Time for Social Company CEOs to Step Aside?

Having a founder stay on as CEO doesn't always work out

   

Marc Andreessen is a tech legend, having created one of the orignal browsers, founded Netscape and launched a pioneering cloud company. Now he’s a venture capitalist at Andreessen Horowitz. As should be no surprise, Andreessen has some interesting viewpoints. For example, he believes that franchise tech companies often succeed by having their founders remain as CEOs.

Just look at some examples: Amazon‘s (NASDAQ:AMZN) Jeff Bezos, Oracle’s (NASDAQ:ORCL) Larry Ellison, Microsoft’s (NASDAQ:MSFT) Bill Gates, Salesforce.com’s (NYSE:CRM) Marc Benioff and Electronic Arts‘ (NASDAQ:EA) Trip Hawkins. In fact, it’s hard to imagine that any of these companies would have reached their greatness without these leaders. Andreessen would say that the key reason for success was these execs’ obsessive focus on the product.

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Yet Andreessen’s thesis is looking somewhat weak lately. If you’ve invested in the IPOs of companies like Facebook (NASDAQ:FB), Zynga (NASDAQ:ZNGA) or Groupon (NASDAQ:GRPN), you probably want their CEOs to look for another gig.

The irony is that the top-performing social IPO is LinkedIn (NYSE:LNKD), which has a professional CEO. His name is Jeff Weiner, and he took the helm in 2008. Before this, he was a venture capitalist as well as an executive at Yahoo (NASDAQ:YHOO). Keep in mind he never founded a tech company.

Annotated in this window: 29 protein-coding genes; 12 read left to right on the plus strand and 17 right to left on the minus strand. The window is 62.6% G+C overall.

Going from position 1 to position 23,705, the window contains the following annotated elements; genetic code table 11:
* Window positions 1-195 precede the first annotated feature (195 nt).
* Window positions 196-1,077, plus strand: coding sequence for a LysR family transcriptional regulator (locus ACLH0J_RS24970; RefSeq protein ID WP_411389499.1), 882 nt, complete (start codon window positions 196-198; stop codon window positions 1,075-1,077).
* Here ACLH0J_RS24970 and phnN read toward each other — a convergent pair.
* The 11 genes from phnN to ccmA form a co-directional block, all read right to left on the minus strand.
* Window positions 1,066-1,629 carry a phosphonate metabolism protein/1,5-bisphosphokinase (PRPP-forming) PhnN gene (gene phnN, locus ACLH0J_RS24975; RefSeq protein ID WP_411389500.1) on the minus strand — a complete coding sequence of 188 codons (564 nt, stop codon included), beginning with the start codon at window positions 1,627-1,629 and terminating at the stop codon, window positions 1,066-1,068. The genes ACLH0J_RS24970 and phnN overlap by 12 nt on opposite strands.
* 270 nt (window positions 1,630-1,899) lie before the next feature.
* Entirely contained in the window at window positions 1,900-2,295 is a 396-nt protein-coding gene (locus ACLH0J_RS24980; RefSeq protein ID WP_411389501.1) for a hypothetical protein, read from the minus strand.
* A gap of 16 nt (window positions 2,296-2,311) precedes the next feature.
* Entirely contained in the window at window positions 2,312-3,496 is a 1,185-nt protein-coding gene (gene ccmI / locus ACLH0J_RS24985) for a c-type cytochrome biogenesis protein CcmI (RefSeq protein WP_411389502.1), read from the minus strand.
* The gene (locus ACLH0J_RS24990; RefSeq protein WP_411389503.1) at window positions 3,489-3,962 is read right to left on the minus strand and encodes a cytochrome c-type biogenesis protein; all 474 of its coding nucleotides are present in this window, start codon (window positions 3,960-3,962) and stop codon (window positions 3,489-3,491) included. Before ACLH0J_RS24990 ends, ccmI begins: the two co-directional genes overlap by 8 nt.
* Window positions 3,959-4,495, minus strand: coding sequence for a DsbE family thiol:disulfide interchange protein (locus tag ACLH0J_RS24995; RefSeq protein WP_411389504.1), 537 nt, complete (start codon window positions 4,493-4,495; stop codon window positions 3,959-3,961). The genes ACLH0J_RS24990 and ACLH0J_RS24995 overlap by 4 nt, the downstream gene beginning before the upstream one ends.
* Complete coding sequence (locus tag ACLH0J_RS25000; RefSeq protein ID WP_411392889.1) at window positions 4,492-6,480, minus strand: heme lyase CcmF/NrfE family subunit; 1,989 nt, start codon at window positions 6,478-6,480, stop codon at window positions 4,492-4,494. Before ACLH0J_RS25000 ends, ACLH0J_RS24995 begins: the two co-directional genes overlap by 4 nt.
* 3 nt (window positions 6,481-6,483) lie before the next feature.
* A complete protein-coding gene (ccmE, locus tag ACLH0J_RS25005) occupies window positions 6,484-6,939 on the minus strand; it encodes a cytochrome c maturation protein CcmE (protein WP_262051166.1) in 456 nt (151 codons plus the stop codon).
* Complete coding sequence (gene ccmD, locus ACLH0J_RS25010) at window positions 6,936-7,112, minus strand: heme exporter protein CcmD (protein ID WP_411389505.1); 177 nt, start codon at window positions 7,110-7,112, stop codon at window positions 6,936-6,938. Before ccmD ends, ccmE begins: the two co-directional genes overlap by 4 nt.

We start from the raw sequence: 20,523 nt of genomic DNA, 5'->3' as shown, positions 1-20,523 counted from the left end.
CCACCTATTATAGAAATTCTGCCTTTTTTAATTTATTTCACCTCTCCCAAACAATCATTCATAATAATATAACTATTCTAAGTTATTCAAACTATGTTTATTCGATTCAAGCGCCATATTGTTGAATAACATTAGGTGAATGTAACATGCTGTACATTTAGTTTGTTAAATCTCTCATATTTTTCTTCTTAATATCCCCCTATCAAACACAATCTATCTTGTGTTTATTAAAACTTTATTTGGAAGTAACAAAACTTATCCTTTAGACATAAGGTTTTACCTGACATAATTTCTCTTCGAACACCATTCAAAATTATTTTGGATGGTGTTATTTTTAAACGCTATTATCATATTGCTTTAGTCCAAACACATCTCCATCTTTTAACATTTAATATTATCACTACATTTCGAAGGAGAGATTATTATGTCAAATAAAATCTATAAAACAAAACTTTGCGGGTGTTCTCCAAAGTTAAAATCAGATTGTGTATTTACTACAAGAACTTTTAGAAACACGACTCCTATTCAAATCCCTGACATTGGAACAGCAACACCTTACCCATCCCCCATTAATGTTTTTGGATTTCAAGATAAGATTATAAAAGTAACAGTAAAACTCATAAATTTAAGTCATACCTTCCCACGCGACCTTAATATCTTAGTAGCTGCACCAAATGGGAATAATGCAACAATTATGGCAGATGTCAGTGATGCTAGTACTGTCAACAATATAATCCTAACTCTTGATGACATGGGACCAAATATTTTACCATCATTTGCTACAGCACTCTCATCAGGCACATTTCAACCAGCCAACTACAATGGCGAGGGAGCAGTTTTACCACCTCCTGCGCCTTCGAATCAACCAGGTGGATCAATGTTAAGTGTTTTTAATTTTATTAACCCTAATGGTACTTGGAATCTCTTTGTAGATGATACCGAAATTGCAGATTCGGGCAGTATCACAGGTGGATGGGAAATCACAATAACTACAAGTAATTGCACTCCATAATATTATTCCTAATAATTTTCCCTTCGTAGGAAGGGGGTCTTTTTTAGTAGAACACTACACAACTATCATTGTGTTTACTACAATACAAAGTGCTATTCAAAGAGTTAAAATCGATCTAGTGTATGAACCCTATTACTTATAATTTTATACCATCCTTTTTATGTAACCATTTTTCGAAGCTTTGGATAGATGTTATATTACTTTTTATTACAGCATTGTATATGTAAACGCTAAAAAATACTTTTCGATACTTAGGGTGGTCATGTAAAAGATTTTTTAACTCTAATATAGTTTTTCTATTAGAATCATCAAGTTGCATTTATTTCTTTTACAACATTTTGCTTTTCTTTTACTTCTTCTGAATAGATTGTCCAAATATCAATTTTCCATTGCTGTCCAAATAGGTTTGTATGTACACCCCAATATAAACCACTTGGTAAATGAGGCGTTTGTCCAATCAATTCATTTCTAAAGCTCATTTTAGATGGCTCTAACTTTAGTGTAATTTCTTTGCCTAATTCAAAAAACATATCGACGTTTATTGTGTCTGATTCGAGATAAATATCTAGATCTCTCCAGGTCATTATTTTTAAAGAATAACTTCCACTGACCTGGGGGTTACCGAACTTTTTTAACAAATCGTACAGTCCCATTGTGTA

But this hasn’t mattered. In his tenure at LinkedIn, Weiner has evolved three core business models, expanded operations into foreign markets and continued to innovate at LinkedIn.

As for the CEOs of his social media peers, their strategies have been more one-sided. For example, Facebook’s Mark Zuckerberg has been mostly concerned about the product. According to the IPO prospectus: “Simply put: we don’t build services to make money; we make money to build better services.”

What about Zynga’s Mark Pincus and Groupon’s Andrew Mason? They’ve gone to the other extreme. That is, their focus has been primarily on monetization. While this has resulted in substantial revenues, the problem is that the products have suffered. Zynga’s games continue to underwhelm, and Groupon’s technology remains old school.

In today’s tech market, it’s too simplistic to say that the key to creating a breakout company is to have the founder be the CEO. If anything, this can be a liability. Founders are often overly focused on just one part of the business. While this may be good in the early stages of a company, it could prove harmful when the operations scale.

In other words, Weiner’s approach — to balance the product and business model — is spot-on. It’s something that Zuckerberg, Pincus and Mason would to well to learn.

Tom Taulli runs the InvestorPlace blog IPOPlaybook, a site dedicated to the hottest news and rumors about initial public offerings. He also is the author of “All About Short Selling” and “All About Commodities.” Follow him on Twitter at @ttaulli. As of this writing, he did not own a position in any of the aforementioned securities.


Article printed from InvestorPlace Media, http://investorplace.com/ipo-playbook/time-for-social-company-ceos-to-step-aside/.

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